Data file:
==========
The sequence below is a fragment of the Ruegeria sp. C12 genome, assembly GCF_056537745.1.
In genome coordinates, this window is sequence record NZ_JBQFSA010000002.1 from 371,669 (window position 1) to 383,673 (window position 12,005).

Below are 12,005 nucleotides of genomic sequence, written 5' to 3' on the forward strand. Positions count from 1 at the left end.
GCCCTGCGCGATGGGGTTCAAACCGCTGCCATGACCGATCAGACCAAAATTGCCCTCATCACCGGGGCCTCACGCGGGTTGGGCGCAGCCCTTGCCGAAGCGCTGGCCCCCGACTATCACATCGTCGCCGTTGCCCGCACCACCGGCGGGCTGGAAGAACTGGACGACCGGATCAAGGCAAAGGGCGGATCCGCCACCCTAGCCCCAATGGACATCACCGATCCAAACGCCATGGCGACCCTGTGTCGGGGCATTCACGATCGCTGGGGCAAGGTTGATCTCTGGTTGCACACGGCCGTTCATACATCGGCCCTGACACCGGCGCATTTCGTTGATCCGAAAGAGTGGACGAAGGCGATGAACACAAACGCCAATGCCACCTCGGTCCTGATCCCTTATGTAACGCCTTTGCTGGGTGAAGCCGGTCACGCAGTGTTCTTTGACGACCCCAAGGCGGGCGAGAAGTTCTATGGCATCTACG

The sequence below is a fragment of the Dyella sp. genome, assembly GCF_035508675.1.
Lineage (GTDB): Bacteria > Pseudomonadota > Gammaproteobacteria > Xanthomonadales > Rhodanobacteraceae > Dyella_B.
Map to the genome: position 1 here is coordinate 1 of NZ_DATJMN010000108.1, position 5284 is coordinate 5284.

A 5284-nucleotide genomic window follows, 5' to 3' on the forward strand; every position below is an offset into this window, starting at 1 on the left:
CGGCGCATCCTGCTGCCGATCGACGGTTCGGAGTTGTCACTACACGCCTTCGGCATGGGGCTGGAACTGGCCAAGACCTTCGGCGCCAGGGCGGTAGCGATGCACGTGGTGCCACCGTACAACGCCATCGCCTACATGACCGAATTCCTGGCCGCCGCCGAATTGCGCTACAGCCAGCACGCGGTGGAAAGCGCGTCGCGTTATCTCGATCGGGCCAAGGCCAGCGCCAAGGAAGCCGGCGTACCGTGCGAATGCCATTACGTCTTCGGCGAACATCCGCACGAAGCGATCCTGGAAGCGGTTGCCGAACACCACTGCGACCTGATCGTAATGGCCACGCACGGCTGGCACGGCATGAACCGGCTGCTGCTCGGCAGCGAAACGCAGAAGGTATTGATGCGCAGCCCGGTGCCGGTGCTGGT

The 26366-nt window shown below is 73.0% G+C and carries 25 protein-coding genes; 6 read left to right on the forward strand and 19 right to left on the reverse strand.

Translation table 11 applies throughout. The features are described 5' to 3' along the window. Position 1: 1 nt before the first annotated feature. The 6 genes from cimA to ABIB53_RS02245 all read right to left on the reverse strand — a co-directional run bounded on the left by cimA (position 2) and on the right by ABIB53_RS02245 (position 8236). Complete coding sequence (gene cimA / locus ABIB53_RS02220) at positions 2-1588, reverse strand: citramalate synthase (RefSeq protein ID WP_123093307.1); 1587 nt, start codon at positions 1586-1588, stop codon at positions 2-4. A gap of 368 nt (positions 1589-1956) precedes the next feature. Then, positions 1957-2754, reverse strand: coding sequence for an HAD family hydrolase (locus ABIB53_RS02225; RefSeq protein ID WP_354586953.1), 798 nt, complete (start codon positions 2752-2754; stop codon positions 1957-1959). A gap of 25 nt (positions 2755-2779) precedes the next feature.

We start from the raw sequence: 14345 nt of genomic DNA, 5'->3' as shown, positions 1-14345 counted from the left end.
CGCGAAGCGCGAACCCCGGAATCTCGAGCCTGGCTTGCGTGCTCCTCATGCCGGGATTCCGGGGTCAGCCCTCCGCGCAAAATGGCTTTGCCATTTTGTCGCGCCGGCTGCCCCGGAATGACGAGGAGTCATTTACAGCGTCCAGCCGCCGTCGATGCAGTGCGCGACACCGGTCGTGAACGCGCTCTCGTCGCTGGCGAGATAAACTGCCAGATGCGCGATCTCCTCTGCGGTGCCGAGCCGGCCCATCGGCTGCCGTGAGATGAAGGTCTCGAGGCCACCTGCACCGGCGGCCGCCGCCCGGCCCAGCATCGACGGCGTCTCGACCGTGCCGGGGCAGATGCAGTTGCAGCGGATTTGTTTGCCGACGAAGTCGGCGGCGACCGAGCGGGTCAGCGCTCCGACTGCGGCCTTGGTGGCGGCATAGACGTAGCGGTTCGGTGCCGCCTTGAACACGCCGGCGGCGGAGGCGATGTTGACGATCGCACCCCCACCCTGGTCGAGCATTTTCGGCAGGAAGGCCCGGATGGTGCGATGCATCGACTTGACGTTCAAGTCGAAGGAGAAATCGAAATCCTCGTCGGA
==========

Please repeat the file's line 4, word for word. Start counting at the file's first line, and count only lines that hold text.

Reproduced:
GCCCTGCGCGATGGGGTTCAAACCGCTGCCATGACCGATCAGACCAAAATTGCCCTCATCACCGGGGCCTCACGCGGGTTGGGCGCAGCCCTTGCCGAAGCGCTGGCCCCCGACTATCACATCGTCGCCGTTGCCCGCACCACCGGCGGGCTGGAAGAACTGGACGACCGGATCAAGGCAAAGGGCGGATCCGCCACCCTAGCCCCAATGGACATCACCGATCCAAACGCCATGGCGACCCTGTGTCGGGGCATTCACGATCGCTGGGGCAAGGTTGATCTCTGGTTGCACACGGCCGTTCATACATCGGCCCTGACACCGGCGCATTTCGTTGATCCGAAAGAGTGGACGAAGGCGATGAACACAAACGCCAATGCCACCTCGGTCCTGATCCCTTATGTAACGCCTTTGCTGGGTGAAGCCGGTCACGCAGTGTTCTTTGACGACCCCAAGGCGGGCGAGAAGTTCTATGGCATCTACG